Medill celebrates its centennial with panel addressing major topics in journalism


Illustration by Delaney Nelson

A panel of media executives discussing the journalism industry celebrated the Medill School of Journalism’s Centennial.

Laura Simmons, Reporter

Leading media executives discussed objectivity, social media, the pandemic, diversity, equity and inclusion at a Thursday panel.

The virtual event, “Does the News Represent Us? The State of Journalism from Those Who Shape It,” celebrated the Medill School of Journalism’s Centennial. But it also featured some of the “brightest minds in the country” addressing the current climate of distrust in the news, according to Tim Franklin, senior associate dean of Medill.

“Whether we like it or not, people bring their individual experiences to journalism and if those experiences are largely white and largely privileged, then we’re missing an extraordinary segment of the population that needs to have its voices represented most of all,” said Emily Ramshaw (Medill ’03), co-founder and CEO of The 19th. 

The panel included Vox Media Publisher Melissa Bell (Medill ’06), ABC News President Kimberly Godwin, Los Angeles Times Executive Editor Kevin Merida and The Wall Street Journal Editor-in-Chief Matt Murray (Medill ’87, ’88). Ramshaw moderated the event.

When choosing the panelists, Franklin said he and Medill Dean Charles Whitaker were intentional about highlighting a diversity of platforms and speakers while also representing Medill. 

The Medill Media Industry Survey, conducted by Medill Prof. Stephanie Edgerly, was created with the Medill Centennial panel in mind to foster an informed discussion, Franklin said. The survey touched on diversity, equity and inclusion and the effects of the pandemic on the industry.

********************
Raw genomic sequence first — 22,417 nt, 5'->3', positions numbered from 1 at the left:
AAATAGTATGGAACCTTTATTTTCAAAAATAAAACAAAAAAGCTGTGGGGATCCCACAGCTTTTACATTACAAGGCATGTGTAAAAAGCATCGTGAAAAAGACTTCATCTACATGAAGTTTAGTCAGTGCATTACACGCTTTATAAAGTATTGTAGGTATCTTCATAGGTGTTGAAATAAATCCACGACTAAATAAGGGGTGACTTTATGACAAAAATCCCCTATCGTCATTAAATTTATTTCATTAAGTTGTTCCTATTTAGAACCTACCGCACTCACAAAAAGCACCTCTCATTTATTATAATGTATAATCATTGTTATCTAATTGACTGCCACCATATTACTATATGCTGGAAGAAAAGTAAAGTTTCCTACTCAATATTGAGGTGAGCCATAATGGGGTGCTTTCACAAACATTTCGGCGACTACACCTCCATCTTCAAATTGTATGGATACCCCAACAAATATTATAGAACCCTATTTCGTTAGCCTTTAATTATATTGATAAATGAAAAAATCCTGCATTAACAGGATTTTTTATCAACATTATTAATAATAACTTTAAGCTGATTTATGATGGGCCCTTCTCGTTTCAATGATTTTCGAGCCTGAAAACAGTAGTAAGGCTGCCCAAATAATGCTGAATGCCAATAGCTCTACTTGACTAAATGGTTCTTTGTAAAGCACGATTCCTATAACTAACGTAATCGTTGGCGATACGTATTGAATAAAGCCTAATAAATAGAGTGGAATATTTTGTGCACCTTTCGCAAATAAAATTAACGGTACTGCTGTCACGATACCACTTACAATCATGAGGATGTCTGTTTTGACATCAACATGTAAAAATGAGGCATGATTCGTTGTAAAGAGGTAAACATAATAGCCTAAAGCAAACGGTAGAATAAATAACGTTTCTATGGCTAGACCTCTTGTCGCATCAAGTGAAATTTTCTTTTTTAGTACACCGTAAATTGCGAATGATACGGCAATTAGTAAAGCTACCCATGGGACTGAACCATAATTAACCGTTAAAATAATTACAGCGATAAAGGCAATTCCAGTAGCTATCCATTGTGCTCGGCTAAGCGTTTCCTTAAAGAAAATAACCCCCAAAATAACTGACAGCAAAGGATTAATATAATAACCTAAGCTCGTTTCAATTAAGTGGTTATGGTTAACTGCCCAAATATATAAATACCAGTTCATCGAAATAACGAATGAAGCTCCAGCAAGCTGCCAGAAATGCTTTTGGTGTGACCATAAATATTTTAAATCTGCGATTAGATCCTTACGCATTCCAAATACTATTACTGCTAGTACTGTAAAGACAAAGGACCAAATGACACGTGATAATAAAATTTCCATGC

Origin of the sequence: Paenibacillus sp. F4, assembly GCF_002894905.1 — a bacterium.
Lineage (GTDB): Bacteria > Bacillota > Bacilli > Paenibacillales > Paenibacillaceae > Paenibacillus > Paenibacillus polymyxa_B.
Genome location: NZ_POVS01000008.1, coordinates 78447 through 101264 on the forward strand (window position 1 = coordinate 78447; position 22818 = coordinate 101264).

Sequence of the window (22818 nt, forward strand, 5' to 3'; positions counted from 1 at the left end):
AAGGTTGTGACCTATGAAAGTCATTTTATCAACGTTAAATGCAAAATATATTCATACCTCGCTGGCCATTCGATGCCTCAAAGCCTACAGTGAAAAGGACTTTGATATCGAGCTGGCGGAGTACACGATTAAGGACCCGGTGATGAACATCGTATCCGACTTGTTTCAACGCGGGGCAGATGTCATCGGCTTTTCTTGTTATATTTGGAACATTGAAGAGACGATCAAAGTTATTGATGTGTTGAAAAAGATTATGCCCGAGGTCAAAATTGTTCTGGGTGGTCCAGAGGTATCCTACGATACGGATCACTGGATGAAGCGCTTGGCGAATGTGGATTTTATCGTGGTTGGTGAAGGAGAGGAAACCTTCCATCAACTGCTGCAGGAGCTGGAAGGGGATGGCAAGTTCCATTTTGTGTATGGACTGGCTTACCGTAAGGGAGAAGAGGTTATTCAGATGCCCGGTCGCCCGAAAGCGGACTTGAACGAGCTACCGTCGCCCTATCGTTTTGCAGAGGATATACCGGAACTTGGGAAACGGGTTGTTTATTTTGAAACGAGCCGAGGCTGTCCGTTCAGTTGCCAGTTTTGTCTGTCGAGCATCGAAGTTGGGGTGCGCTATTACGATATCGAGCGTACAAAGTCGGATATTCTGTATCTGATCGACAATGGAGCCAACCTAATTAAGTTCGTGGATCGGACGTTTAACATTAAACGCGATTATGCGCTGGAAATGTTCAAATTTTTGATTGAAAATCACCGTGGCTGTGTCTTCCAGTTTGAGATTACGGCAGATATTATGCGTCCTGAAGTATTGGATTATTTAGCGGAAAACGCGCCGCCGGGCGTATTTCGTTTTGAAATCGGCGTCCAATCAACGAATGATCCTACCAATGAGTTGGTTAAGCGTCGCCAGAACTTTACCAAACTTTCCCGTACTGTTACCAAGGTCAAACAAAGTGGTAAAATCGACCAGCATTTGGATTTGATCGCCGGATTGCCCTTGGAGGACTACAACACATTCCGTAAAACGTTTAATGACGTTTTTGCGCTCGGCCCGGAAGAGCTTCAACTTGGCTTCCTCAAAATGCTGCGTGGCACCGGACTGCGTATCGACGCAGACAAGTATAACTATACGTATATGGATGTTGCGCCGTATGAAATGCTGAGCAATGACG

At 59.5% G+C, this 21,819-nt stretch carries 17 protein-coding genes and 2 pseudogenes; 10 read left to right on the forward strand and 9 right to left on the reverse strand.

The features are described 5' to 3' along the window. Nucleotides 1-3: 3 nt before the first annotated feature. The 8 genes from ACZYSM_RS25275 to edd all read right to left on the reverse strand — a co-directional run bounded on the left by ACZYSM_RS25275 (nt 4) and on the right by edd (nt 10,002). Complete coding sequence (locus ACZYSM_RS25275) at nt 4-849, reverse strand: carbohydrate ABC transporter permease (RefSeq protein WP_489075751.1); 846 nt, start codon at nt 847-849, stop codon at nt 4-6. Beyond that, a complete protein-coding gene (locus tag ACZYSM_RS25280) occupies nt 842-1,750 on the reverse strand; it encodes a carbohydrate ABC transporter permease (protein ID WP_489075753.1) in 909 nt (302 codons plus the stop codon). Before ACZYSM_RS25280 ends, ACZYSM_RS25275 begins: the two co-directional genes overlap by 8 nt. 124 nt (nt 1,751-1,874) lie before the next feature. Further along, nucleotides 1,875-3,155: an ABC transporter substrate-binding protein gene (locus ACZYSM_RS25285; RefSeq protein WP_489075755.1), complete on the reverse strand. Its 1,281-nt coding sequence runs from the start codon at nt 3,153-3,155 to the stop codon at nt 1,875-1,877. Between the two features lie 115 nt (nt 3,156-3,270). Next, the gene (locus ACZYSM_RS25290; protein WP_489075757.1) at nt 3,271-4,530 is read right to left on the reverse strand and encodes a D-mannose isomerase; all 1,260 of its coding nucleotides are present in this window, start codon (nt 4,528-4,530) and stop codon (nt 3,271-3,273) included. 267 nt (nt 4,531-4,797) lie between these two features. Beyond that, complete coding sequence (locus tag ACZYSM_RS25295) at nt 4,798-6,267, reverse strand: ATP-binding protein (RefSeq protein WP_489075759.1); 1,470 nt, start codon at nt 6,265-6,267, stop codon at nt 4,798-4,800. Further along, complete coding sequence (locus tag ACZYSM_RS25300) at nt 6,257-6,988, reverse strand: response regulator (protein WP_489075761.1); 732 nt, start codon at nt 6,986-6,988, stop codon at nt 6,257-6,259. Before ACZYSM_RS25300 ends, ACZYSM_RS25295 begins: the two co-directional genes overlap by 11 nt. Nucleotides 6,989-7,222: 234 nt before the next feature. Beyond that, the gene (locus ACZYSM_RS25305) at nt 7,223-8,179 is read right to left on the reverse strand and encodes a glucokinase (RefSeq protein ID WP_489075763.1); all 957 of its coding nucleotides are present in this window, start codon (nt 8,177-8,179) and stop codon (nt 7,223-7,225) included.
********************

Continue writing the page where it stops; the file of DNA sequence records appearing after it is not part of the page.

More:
Ramshaw said she analyzed the survey results to prepare for the night. Ramshaw shared the survey results and used them to inform and drive the topics for the evening’s discussion. 

“The (survey) findings were encouraging,” Franklin said. “There’s clearly much more work to be done. But the survey did show that many news organizations have made changes when it comes to training, hiring practices and language. I think that’s a positive.” 

The panelists talked about their own newsrooms’ efforts to support diversity, equity and inclusion. Bell said Vox Media, with funding from Google, is producing a publicly available style guide called “Language, Please” to provide starting points for diversity, equity and inclusion discussions and promote a more inclusive newsroom. 

As the first Black chief executive at ABC News, Godwin said she is proof that newsrooms are making progress. She said she asks her staff to bring their authentic selves to the newsroom. Godwin added she asked the Culture Council, a peer-selected group promoting change within ABC News, to form recommendations for how the network could be more inclusive. 

“(Diversity, equity and inclusion) really has to be a transparent process where people of an organization have to feel like they are empowered and part of the solution,” Godwin said.

The panel continued providing input on objectivity, conservative representation in newsrooms, social media, the results of the pandemic and advice to journalist students. 

Murray said to become a great journalist, students should use all the resources available to broaden their knowledge. 

“Medill considers itself a leader when it comes to journalism education and when it comes to raising major issues in the practice of journalism,” Franklin said. “That’s what we want to accomplish (with the event), to provide insights onto some of those major issues.” 

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Twitter: @LauraSi01351418

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